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The Bible tells us that God turns His face when we sin. “But your iniquities have separated between you and your God, and your sins have hid his face from you, that he will not hear” (Isaiah 59:2). Sin erects a barrier between man and God. If heaven seems distant from earth, it is because sin has hung a veil of separation between man and God.
When Jesus carried the sins of the inhabitants of this world, God turned His face away so that Jesus cried out saying, “Eloi, Eloi, lema sabachthani?” which means, “My God, My God why have you forsaken me?” (Mathew 27:46). At the cross, Jesus felt complete separated from His Father which pierced His holy heart with great pain.
So, following the same principle, we can conclude that our guardian angels also turn their faces away when we sin. This is because angels have emotions (good angels-Luke 2:13 and evil angels-James 2:19; Revelation 12:17). Holy guardian angels can be grieved and experience pain when we choose to do evil instead of good.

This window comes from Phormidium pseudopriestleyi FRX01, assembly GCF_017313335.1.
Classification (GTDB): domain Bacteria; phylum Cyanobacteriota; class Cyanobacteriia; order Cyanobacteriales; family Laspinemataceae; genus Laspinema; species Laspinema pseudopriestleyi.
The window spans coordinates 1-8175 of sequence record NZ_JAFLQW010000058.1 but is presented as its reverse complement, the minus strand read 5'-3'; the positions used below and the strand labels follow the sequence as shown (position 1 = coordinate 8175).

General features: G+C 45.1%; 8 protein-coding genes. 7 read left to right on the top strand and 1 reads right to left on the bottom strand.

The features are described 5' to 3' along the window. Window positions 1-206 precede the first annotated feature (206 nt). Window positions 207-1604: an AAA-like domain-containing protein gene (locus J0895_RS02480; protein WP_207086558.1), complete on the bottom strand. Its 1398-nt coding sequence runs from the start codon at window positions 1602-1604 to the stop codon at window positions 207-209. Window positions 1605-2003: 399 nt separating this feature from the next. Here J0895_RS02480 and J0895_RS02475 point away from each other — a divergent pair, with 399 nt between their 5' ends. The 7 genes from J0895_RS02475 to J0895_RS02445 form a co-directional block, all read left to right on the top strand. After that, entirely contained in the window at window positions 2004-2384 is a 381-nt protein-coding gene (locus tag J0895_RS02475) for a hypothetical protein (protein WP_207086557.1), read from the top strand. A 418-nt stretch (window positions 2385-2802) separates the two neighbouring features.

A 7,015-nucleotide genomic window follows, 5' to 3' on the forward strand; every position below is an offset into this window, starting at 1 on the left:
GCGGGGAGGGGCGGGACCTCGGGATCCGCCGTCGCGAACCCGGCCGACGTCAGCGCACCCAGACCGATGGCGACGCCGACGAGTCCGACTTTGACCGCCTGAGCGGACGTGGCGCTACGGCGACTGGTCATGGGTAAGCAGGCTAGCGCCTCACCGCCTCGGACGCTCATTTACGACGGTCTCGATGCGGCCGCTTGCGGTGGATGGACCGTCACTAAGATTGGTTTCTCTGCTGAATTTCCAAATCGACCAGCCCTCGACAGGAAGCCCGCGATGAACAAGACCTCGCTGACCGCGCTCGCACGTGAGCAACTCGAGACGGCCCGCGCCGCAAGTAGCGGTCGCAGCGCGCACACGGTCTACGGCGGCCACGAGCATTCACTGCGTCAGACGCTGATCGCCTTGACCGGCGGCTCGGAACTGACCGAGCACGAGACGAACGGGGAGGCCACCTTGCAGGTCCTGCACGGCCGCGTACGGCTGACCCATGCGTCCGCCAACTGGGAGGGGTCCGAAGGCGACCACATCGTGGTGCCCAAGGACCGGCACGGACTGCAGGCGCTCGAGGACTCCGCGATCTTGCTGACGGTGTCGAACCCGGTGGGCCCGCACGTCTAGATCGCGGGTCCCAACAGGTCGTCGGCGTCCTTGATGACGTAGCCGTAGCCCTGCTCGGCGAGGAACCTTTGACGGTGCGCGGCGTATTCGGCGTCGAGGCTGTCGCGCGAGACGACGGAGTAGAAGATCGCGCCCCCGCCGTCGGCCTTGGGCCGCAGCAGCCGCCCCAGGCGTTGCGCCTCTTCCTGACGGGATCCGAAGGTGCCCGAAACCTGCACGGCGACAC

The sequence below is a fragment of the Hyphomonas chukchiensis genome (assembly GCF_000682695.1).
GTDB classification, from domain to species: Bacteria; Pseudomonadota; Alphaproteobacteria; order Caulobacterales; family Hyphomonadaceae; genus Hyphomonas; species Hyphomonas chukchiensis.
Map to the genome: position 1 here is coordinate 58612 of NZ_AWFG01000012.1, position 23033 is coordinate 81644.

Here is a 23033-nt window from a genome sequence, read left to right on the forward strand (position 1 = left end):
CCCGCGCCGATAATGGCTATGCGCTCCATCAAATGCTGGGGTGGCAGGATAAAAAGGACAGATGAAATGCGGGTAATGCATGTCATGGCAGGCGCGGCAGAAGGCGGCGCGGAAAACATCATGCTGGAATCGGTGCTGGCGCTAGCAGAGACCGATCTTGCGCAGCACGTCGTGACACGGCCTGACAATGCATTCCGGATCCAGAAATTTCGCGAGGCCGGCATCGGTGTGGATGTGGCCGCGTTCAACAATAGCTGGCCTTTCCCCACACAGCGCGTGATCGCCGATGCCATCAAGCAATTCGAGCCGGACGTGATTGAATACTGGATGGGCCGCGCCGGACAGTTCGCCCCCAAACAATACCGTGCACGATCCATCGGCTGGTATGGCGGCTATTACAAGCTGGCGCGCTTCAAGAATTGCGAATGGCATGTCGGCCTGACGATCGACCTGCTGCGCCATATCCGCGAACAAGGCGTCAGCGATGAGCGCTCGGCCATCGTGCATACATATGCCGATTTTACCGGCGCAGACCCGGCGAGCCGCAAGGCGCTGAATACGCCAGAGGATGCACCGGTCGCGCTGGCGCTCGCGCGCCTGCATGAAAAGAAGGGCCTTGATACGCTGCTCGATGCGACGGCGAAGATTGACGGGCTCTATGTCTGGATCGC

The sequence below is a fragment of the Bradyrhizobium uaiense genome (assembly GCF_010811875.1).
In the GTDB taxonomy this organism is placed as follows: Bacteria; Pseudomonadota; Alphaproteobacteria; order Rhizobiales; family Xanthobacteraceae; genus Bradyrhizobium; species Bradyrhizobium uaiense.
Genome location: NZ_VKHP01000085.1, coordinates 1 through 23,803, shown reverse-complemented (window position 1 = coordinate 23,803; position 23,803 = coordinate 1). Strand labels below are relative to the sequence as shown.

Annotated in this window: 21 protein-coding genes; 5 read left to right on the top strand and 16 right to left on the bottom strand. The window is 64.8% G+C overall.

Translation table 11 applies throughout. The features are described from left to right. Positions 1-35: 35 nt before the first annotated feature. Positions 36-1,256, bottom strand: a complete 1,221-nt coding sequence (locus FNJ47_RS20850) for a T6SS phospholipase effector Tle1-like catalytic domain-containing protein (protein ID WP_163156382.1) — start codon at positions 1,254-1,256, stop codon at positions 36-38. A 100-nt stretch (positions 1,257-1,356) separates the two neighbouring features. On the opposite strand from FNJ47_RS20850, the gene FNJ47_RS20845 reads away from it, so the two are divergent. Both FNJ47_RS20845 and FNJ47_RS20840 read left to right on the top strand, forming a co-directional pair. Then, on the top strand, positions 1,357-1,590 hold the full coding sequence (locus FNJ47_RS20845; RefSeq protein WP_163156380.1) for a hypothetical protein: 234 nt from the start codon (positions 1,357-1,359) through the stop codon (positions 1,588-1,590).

Humans should abstain from breaking God’s will “for we are made a spectacle unto the world, and to angels, and to men” (1 Corinthians 4:9). Our world is a stage on which the conflict between sin and righteousness, truth and error, is being carried out before an intensely interested audience consisting of the inhabitants of heaven (Hebrews 10:32, 33).
If we realize that the eyes of the universe are focused upon us, there would be a revival of faith which characterized the lives of the apostles. Therefore, it is the duty of every believer to follow the paths of righteousness in order to obtain the finial crown. “Let us throw off everything that hinders and the sin that so easily entangles. And let us run with perseverance the race marked out for us, fixing our eyes on Jesus…” (Hebrews 12:1,2).
In His service,